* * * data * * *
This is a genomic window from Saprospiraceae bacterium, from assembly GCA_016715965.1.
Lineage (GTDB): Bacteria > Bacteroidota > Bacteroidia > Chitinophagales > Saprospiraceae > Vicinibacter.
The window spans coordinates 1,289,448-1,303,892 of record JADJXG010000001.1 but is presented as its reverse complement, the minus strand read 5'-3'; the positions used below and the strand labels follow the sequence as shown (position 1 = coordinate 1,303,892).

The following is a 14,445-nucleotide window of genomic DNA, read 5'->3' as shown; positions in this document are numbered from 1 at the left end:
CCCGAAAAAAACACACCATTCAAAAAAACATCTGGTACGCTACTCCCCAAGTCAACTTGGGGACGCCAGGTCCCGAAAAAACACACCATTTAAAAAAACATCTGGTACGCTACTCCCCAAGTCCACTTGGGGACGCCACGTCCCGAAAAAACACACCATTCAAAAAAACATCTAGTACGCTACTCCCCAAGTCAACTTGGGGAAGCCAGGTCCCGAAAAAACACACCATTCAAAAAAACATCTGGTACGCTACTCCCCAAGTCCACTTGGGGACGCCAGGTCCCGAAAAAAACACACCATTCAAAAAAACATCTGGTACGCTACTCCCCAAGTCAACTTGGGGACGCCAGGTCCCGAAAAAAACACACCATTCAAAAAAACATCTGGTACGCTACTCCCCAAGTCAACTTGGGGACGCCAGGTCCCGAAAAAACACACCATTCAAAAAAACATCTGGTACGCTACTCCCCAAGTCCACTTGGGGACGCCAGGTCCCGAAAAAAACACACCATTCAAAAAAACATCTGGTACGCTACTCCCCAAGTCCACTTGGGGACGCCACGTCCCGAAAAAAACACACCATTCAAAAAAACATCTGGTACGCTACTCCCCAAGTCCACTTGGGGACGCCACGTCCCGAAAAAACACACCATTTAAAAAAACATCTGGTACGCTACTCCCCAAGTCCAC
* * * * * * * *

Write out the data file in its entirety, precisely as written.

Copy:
This is a genomic window from Saprospiraceae bacterium, from assembly GCA_016715965.1.
Lineage (GTDB): Bacteria > Bacteroidota > Bacteroidia > Chitinophagales > Saprospiraceae > Vicinibacter.
The window spans coordinates 1,289,448-1,303,892 of record JADJXG010000001.1 but is presented as its reverse complement, the minus strand read 5'-3'; the positions used below and the strand labels follow the sequence as shown (position 1 = coordinate 1,303,892).

The following is a 14,445-nucleotide window of genomic DNA, read 5'->3' as shown; positions in this document are numbered from 1 at the left end:
CCCGAAAAAAACACACCATTCAAAAAAACATCTGGTACGCTACTCCCCAAGTCAACTTGGGGACGCCAGGTCCCGAAAAAACACACCATTTAAAAAAACATCTGGTACGCTACTCCCCAAGTCCACTTGGGGACGCCACGTCCCGAAAAAACACACCATTCAAAAAAACATCTAGTACGCTACTCCCCAAGTCAACTTGGGGAAGCCAGGTCCCGAAAAAACACACCATTCAAAAAAACATCTGGTACGCTACTCCCCAAGTCCACTTGGGGACGCCAGGTCCCGAAAAAAACACACCATTCAAAAAAACATCTGGTACGCTACTCCCCAAGTCAACTTGGGGACGCCAGGTCCCGAAAAAAACACACCATTCAAAAAAACATCTGGTACGCTACTCCCCAAGTCAACTTGGGGACGCCAGGTCCCGAAAAAACACACCATTCAAAAAAACATCTGGTACGCTACTCCCCAAGTCCACTTGGGGACGCCAGGTCCCGAAAAAAACACACCATTCAAAAAAACATCTGGTACGCTACTCCCCAAGTCCACTTGGGGACGCCACGTCCCGAAAAAAACACACCATTCAAAAAAACATCTGGTACGCTACTCCCCAAGTCCACTTGGGGACGCCACGTCCCGAAAAAACACACCATTTAAAAAAACATCTGGTACGCTACTCCCCAAGTCCAC